During the third week of March Caerphilly CBC wrote to all 70,000 plus households in the county borough offering support for people concerned about the UK Government advice to self-isolate if over 70, or with an underlying health condition, if they felt they would be unable to cope with daily shopping or picking up prescriptions. 1560 older and vulnerable adults rang the dedicated helpline asking for support. At the same time a call to action was issued to staff able to help as volunteers to provide an immediate response. Over 590 staff eventually ended up acting as Buddies being matched with up to 10 older and vulnerable adults/families each. As accessing cash was a difficulty, and no WCVA cash handling guidance existed at that time, corporate credit cards and petty cash access was set up at short notice to prevent allegations of financial abuse and fraud. Residents were invoiced at a later date for shopping bought on their behalf. At the same time the Council provided enhanced DBS checked drivers to local pharmacies to help with deliveries of medication as normal driver services were not operational. As the lockdown eased and shielding ended many staff have continued to maintain a befriending role with the people they have been supporting. The scheme is now working with the voluntary sector and local community groups to support the lesser number of people still requiring support through the Community Regeneration Team working with the local CVC. A jointly appointed Volunteer Coordinator is helping to manage the Buddy Scheme with a view to developing a more formal corporate volunteering scheme as a legacy. The Community Regeneration Team are working closely with local community COVID volunteer groups particularly in helping isolated people registered on the Buddy Scheme become more connected to their communities.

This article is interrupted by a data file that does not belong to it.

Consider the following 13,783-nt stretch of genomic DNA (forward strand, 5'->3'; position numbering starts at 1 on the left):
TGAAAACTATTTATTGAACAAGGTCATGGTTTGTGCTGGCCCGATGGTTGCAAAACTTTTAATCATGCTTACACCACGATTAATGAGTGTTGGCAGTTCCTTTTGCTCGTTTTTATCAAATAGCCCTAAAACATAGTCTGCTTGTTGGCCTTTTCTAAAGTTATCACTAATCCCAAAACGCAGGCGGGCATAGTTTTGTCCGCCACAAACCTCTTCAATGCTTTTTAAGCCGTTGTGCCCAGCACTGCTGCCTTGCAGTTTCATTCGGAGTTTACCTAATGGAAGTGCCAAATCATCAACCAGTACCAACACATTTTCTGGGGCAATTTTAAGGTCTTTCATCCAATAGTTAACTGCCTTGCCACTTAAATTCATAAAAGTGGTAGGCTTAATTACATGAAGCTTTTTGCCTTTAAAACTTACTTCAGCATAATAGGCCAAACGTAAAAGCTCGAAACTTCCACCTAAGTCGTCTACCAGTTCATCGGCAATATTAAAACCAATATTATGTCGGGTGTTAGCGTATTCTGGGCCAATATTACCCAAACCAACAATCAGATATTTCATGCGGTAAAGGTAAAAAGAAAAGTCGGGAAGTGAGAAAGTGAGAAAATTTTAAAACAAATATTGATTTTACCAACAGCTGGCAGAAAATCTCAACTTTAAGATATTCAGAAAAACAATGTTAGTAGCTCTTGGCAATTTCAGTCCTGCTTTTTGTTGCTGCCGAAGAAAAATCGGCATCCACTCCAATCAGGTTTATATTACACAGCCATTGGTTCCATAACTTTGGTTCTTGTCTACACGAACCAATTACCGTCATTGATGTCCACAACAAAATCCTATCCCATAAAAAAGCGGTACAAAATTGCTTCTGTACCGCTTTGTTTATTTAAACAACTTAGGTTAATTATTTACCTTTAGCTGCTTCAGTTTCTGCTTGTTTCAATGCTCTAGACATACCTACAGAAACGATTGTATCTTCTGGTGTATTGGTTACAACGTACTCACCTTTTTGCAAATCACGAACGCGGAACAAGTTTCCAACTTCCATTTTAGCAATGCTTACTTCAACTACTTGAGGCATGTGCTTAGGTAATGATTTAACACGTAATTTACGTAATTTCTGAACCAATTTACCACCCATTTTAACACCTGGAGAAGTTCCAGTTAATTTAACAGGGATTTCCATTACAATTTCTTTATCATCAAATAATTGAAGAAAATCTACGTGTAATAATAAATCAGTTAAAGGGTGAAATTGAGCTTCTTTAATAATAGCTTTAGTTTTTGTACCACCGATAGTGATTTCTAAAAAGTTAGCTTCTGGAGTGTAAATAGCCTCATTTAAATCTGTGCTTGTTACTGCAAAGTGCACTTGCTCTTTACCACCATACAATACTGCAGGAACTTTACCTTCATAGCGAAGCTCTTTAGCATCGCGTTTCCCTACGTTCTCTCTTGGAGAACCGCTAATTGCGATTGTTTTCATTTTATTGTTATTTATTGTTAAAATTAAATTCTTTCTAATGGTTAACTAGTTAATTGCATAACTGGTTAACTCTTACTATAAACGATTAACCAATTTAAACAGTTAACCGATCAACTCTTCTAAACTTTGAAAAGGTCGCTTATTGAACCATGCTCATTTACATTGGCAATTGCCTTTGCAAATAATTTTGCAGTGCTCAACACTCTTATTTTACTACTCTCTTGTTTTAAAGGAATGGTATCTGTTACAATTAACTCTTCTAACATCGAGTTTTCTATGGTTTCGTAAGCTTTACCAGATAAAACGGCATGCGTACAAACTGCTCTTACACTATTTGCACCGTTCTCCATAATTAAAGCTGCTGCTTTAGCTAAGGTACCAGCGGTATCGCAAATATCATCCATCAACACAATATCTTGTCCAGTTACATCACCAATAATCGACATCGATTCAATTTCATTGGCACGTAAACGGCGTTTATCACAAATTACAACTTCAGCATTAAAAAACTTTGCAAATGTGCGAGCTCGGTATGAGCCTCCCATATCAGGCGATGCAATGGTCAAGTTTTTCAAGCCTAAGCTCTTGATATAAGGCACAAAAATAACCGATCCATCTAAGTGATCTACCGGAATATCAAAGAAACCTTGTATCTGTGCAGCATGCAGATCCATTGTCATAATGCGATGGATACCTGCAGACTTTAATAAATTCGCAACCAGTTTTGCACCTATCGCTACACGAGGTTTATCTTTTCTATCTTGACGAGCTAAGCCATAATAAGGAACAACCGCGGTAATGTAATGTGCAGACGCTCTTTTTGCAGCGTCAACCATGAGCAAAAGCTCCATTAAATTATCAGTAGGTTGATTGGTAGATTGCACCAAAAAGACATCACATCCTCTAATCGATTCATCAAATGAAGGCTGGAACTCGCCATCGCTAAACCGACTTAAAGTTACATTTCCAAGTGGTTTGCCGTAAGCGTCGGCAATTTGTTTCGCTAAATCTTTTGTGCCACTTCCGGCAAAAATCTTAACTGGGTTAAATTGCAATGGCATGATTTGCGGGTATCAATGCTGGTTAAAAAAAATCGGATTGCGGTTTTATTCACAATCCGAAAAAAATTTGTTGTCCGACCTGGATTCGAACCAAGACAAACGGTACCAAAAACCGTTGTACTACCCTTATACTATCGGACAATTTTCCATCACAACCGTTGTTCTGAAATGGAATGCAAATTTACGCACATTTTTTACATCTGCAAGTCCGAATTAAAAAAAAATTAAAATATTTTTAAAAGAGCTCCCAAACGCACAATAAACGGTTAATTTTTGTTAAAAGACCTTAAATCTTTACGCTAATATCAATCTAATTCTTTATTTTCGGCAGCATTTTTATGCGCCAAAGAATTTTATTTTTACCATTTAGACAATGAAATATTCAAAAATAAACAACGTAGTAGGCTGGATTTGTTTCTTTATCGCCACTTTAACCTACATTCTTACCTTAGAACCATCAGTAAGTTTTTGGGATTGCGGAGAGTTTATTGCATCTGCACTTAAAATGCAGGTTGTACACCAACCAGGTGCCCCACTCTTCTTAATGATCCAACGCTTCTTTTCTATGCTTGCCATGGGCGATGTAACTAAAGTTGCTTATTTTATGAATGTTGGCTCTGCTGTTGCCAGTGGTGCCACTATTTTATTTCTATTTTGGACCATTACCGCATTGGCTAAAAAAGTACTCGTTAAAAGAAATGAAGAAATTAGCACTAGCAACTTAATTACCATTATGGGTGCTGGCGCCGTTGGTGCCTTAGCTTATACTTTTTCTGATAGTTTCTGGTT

Locality Response Service to support Vulnerable People (Blaenau Gwent CBC) 

Blaenau Gwent County Borough Council pulled together a Locality Response Service staffed by redeployed staff to support the increased demand for non-statutory support related to COVID-19 restrictions during the height of the pandemic and to protect front line social care. This service worked closely with the Third sector to provide ongoing support through this time for residents. Residents have been supported with grant applications, food banks, ongoing referrals for specialist support such as mental health, Gwent Drug and Alcohol Support, supporting people services and social services if required. At the beginning of lockdown and through the summer the council dealt with over 1000 requests for help with shopping, collecting prescriptions and other befriending activities. As restrictions eased and shielding paused, the council looked at options to scale back the service. The team directly contacted all open cases to ensure they could transition into a more sustainable support arrangement. 

Communicating with Bridgend residents during COVID-19 (Bridgend CBC) 

Bridgend County Borough Council’s website has been a key source of information for residents during the pandemic, with daily updates on Covid-19 support.

To reach residents without access to digital platforms, the council distributed leaflets to all households in the borough highlighting support from the council during the Covid-19 pandemic.